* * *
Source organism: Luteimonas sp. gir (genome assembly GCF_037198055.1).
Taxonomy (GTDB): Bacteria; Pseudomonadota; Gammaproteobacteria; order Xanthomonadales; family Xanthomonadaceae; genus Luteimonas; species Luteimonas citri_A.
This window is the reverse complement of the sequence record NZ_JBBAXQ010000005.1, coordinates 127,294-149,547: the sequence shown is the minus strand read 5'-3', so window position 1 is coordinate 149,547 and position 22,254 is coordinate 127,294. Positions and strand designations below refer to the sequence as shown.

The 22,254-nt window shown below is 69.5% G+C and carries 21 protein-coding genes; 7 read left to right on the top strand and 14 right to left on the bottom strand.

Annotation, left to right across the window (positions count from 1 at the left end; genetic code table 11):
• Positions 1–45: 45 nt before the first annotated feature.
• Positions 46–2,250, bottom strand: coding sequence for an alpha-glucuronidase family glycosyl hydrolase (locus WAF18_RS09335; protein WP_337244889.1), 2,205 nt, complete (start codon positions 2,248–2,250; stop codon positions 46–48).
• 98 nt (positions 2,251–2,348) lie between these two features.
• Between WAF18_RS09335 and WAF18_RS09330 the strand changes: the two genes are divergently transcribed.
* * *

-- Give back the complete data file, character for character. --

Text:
Source organism: Luteimonas sp. gir (genome assembly GCF_037198055.1).
Taxonomy (GTDB): Bacteria; Pseudomonadota; Gammaproteobacteria; order Xanthomonadales; family Xanthomonadaceae; genus Luteimonas; species Luteimonas citri_A.
This window is the reverse complement of the sequence record NZ_JBBAXQ010000005.1, coordinates 127,294-149,547: the sequence shown is the minus strand read 5'-3', so window position 1 is coordinate 149,547 and position 22,254 is coordinate 127,294. Positions and strand designations below refer to the sequence as shown.

The 22,254-nt window shown below is 69.5% G+C and carries 21 protein-coding genes; 7 read left to right on the top strand and 14 right to left on the bottom strand.

Annotation, left to right across the window (positions count from 1 at the left end; genetic code table 11):
• Positions 1–45: 45 nt before the first annotated feature.
• Positions 46–2,250, bottom strand: coding sequence for an alpha-glucuronidase family glycosyl hydrolase (locus WAF18_RS09335; protein WP_337244889.1), 2,205 nt, complete (start codon positions 2,248–2,250; stop codon positions 46–48).
• 98 nt (positions 2,251–2,348) lie between these two features.
• Between WAF18_RS09335 and WAF18_RS09330 the strand changes: the two genes are divergently transcribed.